Video games propose a thousand ways to be. We live, we breathe, we dream the experiences they gift to us — either across an eight-hour campaign as the titular hero or through months as an alter ego in massively-multiplayer world.
Become what you want, when you want. Become a beefed-up supercop that chases green orbs across a darkened cityscape, or a bow-wielding hunter that slays giant mechanical dinosaurs. Become a near-infinite wardrobe of things to wear, with each choice saying just as much about us as the real decisions we make — simply because there’s so much to do and so much to be.
If reality’s palette spans a thousands colours, then video games span a million — a palette not shackled by the constraints of day-to-day life. We can blend those colours to create an identity that’s truly distinct from the person sitting next to us at relatively little cost.
We spend countless hours in these virtual worlds, too — effectively forging multiverse versions of ourselves. You’re a fighter, a skater, a soldier: each its own alternate lived life, if only fleetingly. And when those identities inevitably die, those memories, those feelings, become part of the baggage we carry — they become part of the soundtrack to our lives.
Talk of that song by that band in that summer might now be replaced by talk of that game on that console in that winter. These virtual experiences evoke feelings so powerful they score time like a composer scores a scene. More scenes come and go — each with their own video game backdrop.
It’s a perspective that frames remakes as more than just cynical cash grabs — transforming them into emotional time machines that return us to a point our soundtracks were at their best. That Spyro remake might take you to a time when a loved one was alive or a high-school romance was in full swing — the very presence of that game fossilising that association forever.
It also speaks to something many of us might be afraid to admit: some of the most memorable moments of our lives were sat in front of a screen. That’s really what they are, of course: memories. We don’t remember playing a game or holding a controller — we remember doing it. We remember how it felt to be there.
But it’s not clear we can make that admission without judgement or prejudice about how we spend our lives — it’s not clear that we can make that admission without the assumption our real lives are somehow deficient. But that admission is simply the reveal of an alternative timeline in our lives that’s hidden from view. One that’s rich, varied, and feels real.
To consciously step away from that experience can also be a marker of growth. The departure from a game or games can say just as much about our lives. It can mark a tremendous milestone for some, as their worlds expand far beyond the pixels and polygons of a digital reality — into new relationships, new hobbies and new realms of well-being.
For others it can score the contraction or collapse of their world, marking a time they felt forced into a make-believe one. Video games score the ebb and flow — the euphoric highs and desperate lows — of life.
But they’re also a history, a tapestry in microcosm. Digital profiles document a small, personal slice of our timelines — with every achievement, every victory, forever recorded in the tome of some distant server. Your would-be child might one day see what you played in your teenage years, revealing a snippet of your tastes and personality back then. They can rewind your soundtrack long after it’s come to an end.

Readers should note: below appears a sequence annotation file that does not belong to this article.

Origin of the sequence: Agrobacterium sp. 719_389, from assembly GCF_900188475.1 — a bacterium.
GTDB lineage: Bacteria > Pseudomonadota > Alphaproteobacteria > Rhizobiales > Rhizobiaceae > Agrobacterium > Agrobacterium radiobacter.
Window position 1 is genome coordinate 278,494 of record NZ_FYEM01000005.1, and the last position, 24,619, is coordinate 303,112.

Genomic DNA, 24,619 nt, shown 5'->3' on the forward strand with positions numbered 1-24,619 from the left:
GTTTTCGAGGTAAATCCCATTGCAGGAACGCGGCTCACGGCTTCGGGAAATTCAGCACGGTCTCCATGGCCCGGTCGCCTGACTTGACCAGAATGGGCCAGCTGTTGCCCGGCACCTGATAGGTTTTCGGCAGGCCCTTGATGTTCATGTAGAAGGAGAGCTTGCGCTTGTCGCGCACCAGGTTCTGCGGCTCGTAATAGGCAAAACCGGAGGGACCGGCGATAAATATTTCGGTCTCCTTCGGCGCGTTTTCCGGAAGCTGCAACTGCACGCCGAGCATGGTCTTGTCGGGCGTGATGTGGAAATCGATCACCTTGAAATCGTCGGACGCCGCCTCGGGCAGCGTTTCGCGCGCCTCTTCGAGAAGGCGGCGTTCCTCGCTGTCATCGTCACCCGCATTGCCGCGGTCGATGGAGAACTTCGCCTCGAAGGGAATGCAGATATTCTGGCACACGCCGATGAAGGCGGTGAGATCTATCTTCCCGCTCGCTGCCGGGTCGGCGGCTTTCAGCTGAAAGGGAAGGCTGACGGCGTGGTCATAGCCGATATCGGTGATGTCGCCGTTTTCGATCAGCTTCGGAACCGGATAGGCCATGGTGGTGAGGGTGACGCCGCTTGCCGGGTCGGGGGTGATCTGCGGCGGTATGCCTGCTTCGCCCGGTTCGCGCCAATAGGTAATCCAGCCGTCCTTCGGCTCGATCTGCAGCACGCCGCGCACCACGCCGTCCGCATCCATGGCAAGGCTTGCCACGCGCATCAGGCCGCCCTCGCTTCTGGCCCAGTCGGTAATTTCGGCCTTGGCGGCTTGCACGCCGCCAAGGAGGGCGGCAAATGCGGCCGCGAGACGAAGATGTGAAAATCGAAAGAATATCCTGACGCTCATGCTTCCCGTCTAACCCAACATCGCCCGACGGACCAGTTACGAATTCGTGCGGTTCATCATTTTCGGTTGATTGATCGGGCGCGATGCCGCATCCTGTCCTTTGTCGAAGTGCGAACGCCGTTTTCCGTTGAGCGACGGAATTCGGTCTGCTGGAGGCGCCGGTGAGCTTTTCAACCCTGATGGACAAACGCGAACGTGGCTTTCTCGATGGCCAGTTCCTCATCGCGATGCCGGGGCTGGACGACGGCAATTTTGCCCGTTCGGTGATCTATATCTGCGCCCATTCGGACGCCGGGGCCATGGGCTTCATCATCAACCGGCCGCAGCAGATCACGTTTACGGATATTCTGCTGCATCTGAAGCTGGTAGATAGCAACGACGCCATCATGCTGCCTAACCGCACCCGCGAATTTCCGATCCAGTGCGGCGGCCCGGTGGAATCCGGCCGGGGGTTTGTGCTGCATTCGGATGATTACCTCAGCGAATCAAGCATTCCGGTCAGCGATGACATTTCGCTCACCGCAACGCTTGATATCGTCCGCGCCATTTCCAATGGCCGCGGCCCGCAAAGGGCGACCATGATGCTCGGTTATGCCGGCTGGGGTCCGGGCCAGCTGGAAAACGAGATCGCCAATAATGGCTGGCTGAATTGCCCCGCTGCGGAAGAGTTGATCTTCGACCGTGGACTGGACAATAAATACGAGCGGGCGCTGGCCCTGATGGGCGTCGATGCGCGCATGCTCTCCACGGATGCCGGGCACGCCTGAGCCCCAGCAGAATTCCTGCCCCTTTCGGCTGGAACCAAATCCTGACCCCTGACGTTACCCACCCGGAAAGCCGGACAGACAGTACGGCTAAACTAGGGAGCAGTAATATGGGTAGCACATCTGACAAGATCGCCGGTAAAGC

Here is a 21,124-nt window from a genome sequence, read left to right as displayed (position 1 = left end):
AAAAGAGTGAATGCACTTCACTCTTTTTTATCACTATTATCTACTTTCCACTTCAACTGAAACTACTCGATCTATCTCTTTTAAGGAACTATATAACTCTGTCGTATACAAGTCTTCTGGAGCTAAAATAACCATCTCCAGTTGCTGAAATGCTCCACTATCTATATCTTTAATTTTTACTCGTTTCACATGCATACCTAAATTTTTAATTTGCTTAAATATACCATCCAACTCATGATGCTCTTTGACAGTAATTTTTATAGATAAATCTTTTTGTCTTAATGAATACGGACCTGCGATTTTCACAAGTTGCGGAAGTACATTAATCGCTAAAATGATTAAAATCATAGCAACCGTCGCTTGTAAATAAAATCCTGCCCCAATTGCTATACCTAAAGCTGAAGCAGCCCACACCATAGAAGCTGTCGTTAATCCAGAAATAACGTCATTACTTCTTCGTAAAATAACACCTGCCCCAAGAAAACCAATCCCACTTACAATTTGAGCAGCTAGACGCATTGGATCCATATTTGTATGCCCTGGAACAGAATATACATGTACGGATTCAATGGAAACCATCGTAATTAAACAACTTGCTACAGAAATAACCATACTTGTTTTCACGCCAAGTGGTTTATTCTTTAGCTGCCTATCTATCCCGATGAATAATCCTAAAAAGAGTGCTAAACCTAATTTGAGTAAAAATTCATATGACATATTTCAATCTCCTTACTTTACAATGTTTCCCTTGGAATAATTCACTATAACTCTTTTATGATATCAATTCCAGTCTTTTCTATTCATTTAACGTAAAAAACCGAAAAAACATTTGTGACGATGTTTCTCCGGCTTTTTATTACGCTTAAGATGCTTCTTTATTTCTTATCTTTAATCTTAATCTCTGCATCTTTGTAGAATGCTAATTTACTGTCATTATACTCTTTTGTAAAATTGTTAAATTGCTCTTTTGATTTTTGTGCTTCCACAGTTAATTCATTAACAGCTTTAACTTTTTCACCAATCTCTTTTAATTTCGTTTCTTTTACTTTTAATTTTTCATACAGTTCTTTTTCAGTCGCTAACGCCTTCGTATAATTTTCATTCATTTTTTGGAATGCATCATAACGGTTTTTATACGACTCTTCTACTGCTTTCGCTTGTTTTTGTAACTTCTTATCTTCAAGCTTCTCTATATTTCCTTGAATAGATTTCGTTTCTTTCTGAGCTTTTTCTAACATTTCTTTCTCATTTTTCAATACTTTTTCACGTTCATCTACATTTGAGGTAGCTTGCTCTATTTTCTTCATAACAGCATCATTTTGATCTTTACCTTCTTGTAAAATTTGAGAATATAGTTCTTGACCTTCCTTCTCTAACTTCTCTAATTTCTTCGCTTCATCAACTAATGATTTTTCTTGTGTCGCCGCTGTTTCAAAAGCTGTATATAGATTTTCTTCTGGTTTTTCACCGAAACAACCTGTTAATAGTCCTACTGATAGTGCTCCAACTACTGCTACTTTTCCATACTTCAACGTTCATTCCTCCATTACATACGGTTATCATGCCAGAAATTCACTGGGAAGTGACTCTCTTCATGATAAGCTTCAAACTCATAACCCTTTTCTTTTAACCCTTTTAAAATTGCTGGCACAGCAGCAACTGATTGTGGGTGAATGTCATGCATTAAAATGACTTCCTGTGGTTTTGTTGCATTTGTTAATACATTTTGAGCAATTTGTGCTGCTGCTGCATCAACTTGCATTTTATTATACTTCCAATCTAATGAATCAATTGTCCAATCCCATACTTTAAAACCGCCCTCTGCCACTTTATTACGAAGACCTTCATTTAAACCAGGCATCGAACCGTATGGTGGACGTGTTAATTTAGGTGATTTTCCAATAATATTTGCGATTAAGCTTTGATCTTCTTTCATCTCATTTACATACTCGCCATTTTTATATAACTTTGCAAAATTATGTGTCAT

These profiles record our soundtracks, preserving what we did — and who we became. As we grow, our so-called video game soundtracks change with us. A youth marked by the fierce competition later replaced by the slower, more thoughtful escape of a fantastical open world in our graying years. A year of perpetual play followed by near nothingness, as we grow from adolescence to adulthood to parenthood.
Every achievement, every trophy is a new line on our palm or wrinkle on our face — a tree ring that reveals how we played and when. To rewind that soundtrack gives us the opportunity to revisit those times in a way far more immediate, far more real way than almost anything else. We can return to those sandboxes and apply the wisdom of our years, taking a different approach that reveals a contrast between who you were then and who you are now.
Services like Game Pass muddy the waters, providing an endless mixtape accessible on demand — making both that soundtrack diverse and rich, but muddled and vague. Here, no single game marks a period in our lives. It’s hard to say that Gears scored last winter because it sat alongside half-a-dozen other games. That feeling you had from that time-defining experience is diluted by many others more.
But they do offer the ability to share our soundtracks with others in an immediate and affordable way. You can share that mixtape, jumping in and out of tracks together to forge those associations with and about each other. That connection isn’t stunted by your inability to afford something the way it used to be.
And yet that cacophony in the soundtrack is just that — just another part. Like many more before it, it’ll eventually be replaced by an experience that’ll come to colour the next part of our lives. And whether that shift happens next week, next month or next year, it will come — and likely score a new chapter in our stories, blending cherished memories from our real and digital worlds together until our soundtracks fade to silence.